Making the skills links for Environmental Technology

There has been a fair bit of media interest in the Environmental Technology sector over the past couple of weeks, particularly from the BBC and Radio WM. This was stimulated by our recent Review of Skills in Environmental Technologies (pdf, 476kb).

In the main, the interest has concentrated around how the sector has faired better than wider manufacturing through the recession, and the huge potential for future growth – for example in renewable energy and recycling.

This is good news for the West Midlands, as the industry has the potential to create jobs for Midlanders long in to the future.

But, to capitalise on the sector’s potential, our research (pdf, 476kb) shows that businesses need to be able to access the right people with the right skills; in some cases, very specific skills that are up to date with the latest technology.

We found that Environmental Technology companies are finding it difficult to find people with the right skills, and the report (pdf, 476kb) makes some recommendations on how to overcome the barriers.

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Survey on destinations of graduates from higher education

Graduates at Birmingham UniversityThe Destinations of leavers from higher education longitudinal survey (PDF, 2.02mb) is a new report published by the Higher Education Statistics Agency.

The survey aims to examine what graduates are doing three years after graduation. Questionnaires were completed by graduates who left university in 2004/05 on a range of subjects including their activities during November 2008.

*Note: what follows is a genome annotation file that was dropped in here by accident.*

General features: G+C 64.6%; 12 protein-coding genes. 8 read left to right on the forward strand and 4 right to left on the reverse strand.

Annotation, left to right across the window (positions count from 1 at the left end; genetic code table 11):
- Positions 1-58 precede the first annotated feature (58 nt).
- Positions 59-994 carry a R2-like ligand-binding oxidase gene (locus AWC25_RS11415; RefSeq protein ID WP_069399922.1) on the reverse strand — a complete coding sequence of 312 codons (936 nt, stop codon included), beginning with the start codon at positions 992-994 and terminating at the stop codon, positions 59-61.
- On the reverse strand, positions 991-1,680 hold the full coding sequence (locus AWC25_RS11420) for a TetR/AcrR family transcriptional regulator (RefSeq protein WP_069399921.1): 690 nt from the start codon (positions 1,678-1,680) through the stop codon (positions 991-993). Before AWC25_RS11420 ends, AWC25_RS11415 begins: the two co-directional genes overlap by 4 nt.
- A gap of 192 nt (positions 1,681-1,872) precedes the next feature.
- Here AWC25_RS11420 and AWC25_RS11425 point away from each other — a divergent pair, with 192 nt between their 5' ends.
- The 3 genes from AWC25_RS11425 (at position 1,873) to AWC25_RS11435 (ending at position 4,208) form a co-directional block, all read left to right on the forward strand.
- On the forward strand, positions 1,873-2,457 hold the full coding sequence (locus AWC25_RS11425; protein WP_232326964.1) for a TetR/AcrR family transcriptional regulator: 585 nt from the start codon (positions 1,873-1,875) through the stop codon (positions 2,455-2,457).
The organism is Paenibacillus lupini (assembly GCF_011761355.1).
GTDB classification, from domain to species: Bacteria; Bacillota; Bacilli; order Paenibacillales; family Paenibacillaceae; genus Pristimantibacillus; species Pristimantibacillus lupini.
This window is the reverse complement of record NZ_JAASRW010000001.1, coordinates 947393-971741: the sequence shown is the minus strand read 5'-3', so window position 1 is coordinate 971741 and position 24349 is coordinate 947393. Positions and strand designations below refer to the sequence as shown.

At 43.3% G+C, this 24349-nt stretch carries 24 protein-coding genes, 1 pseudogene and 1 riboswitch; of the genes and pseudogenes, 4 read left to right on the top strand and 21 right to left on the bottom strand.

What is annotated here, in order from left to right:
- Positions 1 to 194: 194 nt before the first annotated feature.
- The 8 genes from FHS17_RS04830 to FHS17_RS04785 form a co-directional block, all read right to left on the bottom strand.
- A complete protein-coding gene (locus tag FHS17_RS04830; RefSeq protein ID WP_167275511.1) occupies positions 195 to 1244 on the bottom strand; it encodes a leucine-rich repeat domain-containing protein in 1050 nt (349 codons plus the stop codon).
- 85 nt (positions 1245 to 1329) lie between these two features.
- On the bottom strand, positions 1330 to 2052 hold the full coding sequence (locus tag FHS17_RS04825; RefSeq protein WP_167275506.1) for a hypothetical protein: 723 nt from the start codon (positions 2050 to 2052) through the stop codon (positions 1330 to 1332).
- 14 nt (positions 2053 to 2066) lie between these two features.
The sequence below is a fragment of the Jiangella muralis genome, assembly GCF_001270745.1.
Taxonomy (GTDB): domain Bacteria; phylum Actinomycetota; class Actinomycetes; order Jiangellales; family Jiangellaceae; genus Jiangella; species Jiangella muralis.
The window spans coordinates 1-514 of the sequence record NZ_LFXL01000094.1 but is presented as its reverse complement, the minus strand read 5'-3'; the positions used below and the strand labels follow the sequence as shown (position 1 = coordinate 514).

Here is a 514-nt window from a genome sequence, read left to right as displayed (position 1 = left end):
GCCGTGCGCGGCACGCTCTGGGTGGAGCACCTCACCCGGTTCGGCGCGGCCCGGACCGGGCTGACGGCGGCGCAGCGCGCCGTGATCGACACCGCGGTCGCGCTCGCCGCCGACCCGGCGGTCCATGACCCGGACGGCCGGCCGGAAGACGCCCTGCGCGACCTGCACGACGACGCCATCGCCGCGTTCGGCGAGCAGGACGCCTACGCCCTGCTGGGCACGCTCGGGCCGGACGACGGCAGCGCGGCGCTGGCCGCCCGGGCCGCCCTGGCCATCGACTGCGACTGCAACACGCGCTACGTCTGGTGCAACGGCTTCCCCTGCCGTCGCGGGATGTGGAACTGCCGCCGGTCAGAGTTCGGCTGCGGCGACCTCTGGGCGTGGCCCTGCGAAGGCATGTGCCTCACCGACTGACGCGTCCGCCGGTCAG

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High levels of satisfaction amongst West Midlands student population

Students at Aston University with laptopThe 2009 National Student Survey found that 4 out of 5 of students across the UK are satisfied with the courses they are studying at university.

Over 223,363 students took part in the annual survey (a response rate of 62% for the UK), which was conducted by the Higher Education Funding Council for England.

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Universities, industry and innovation: brokering for successful knowledge transfer

Birmingham City University logoSpeaking at the Observatory’s innovation workshop on 19 March 2009, Prof. Lynn Martin from Birmingham City University discussed the role that universities can have as catalysts for innovation, but also how barriers continue to exist that weaken universities’ potential.

How well a university links with other types of organisations has been found to depend on its strengths, geographic location and relative business infrastructure – and on the social capital of both academics and local entrepreneurs.

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Investment in higher level skills and the knowledge economy

The government’s University Challenge initiative aims to support investment in higher education at a local level in order to:

1: Support the development of a ‘knowledge economy’ by unlocking the talents of local people and providing the skills and knowledge transfer that enables local businesses to grow and to attract new investment to the area.

2: Make a real difference to the cultural life of our towns and cities.

Our review (PDF, 538KB) of the ‘market’ for higher education in the West Midlands, conducted at the request of Advantage West Midlands and the Higher Education Funding Council for England, highlights a range of key issues and barriers that any new investment needs to help to address.

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